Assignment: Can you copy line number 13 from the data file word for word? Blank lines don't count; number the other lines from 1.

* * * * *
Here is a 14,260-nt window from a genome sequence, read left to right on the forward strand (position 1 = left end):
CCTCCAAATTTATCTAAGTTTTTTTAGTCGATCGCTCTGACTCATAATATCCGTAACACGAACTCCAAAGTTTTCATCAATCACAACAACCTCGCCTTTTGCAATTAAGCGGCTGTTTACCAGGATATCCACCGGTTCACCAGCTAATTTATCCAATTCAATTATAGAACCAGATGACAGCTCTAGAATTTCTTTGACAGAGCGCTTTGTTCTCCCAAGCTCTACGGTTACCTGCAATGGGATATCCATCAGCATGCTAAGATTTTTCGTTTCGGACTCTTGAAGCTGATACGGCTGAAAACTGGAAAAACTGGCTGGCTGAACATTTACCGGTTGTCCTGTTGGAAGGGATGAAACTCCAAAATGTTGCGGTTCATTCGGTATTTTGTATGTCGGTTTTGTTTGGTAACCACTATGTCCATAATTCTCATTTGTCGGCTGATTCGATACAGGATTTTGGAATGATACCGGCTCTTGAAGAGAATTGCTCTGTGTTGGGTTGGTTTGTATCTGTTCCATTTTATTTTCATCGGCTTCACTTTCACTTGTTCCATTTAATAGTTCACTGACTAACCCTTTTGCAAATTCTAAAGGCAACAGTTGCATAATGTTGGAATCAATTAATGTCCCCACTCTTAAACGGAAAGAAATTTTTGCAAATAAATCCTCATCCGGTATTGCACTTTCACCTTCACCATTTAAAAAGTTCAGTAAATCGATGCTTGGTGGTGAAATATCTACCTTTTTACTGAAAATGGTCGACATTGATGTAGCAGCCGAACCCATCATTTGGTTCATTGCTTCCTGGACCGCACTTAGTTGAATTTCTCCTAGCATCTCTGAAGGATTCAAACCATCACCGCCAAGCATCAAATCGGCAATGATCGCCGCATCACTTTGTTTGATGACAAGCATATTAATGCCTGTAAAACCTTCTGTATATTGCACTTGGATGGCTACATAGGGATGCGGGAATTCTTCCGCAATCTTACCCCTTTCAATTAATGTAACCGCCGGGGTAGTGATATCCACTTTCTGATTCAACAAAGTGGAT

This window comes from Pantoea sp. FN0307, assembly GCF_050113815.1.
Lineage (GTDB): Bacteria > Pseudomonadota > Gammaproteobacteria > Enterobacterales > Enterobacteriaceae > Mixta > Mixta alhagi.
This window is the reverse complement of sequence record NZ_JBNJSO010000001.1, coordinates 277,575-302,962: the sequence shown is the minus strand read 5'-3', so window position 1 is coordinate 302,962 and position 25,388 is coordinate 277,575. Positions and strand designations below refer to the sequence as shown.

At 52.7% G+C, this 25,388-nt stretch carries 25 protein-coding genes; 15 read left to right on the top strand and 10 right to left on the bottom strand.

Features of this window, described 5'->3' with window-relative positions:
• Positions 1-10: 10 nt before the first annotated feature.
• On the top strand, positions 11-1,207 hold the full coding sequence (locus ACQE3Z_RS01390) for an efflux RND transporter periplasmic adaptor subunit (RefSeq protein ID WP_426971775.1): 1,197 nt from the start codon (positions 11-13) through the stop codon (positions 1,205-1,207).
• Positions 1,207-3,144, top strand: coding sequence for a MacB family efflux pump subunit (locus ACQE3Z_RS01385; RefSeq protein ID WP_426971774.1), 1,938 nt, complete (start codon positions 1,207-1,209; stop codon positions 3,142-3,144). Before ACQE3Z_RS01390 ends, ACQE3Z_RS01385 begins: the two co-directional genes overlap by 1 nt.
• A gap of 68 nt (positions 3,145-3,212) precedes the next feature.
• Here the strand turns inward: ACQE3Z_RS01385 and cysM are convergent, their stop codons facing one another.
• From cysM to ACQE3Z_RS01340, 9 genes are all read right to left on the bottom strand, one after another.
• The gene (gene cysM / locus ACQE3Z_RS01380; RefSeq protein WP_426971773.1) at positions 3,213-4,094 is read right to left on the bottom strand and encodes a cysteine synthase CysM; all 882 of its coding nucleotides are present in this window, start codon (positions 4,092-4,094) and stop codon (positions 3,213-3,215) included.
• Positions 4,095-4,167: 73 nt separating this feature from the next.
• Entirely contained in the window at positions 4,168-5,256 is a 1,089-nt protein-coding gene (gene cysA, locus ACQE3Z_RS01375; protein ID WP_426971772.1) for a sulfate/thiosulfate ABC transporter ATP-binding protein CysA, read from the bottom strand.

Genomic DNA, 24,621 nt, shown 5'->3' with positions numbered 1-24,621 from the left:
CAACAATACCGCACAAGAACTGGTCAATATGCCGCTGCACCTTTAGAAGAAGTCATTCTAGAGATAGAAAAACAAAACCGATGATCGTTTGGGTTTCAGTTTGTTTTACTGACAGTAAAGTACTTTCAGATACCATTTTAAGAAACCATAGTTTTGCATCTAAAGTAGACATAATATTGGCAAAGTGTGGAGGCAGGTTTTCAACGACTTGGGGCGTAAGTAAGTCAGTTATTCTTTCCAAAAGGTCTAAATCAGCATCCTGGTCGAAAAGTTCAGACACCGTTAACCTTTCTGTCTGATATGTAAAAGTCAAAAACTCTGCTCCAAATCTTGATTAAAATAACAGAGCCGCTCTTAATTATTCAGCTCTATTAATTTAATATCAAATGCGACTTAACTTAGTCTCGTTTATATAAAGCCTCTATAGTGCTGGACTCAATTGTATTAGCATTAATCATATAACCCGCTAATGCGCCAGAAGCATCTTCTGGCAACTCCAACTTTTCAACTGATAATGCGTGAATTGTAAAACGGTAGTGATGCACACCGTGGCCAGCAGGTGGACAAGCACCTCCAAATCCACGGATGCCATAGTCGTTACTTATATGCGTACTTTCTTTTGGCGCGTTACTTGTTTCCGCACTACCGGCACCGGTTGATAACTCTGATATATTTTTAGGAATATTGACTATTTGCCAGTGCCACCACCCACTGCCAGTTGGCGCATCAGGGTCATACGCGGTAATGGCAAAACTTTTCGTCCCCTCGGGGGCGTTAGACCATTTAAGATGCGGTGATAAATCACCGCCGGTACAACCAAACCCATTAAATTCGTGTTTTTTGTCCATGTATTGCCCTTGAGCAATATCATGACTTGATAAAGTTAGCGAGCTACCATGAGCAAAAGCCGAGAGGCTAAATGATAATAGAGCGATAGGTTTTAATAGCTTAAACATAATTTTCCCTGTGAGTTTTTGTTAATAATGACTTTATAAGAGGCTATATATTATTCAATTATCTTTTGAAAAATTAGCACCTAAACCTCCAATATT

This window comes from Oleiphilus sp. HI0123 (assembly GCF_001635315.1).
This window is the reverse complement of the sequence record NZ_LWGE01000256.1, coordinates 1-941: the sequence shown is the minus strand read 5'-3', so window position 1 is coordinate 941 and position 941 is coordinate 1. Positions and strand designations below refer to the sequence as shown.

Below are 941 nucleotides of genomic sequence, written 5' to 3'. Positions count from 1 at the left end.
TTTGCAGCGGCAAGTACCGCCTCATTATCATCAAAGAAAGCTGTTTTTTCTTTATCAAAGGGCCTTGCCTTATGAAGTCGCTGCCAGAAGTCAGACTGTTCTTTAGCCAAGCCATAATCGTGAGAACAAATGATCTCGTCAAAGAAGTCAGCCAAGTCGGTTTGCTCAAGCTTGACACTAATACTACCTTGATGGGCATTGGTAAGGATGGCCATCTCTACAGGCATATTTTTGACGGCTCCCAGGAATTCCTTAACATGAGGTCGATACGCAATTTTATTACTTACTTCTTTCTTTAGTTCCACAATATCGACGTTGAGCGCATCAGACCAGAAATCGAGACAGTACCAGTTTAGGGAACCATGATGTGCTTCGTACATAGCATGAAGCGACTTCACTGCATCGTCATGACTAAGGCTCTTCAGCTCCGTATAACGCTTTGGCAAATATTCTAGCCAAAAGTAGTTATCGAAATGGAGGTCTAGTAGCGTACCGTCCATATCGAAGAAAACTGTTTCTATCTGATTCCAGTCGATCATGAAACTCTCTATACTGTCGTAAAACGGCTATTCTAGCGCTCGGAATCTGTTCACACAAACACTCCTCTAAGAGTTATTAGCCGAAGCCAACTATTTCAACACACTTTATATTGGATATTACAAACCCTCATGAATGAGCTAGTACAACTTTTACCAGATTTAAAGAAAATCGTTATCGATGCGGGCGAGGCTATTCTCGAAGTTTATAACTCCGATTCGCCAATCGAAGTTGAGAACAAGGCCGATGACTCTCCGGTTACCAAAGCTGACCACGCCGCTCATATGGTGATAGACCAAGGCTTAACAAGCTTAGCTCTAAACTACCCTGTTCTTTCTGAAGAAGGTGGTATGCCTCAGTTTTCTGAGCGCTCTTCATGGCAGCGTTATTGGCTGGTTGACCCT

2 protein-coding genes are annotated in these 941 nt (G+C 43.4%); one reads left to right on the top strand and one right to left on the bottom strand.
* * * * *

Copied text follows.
• From cysM to ACQE3Z_RS01340, 9 genes are all read right to left on the bottom strand, one after another.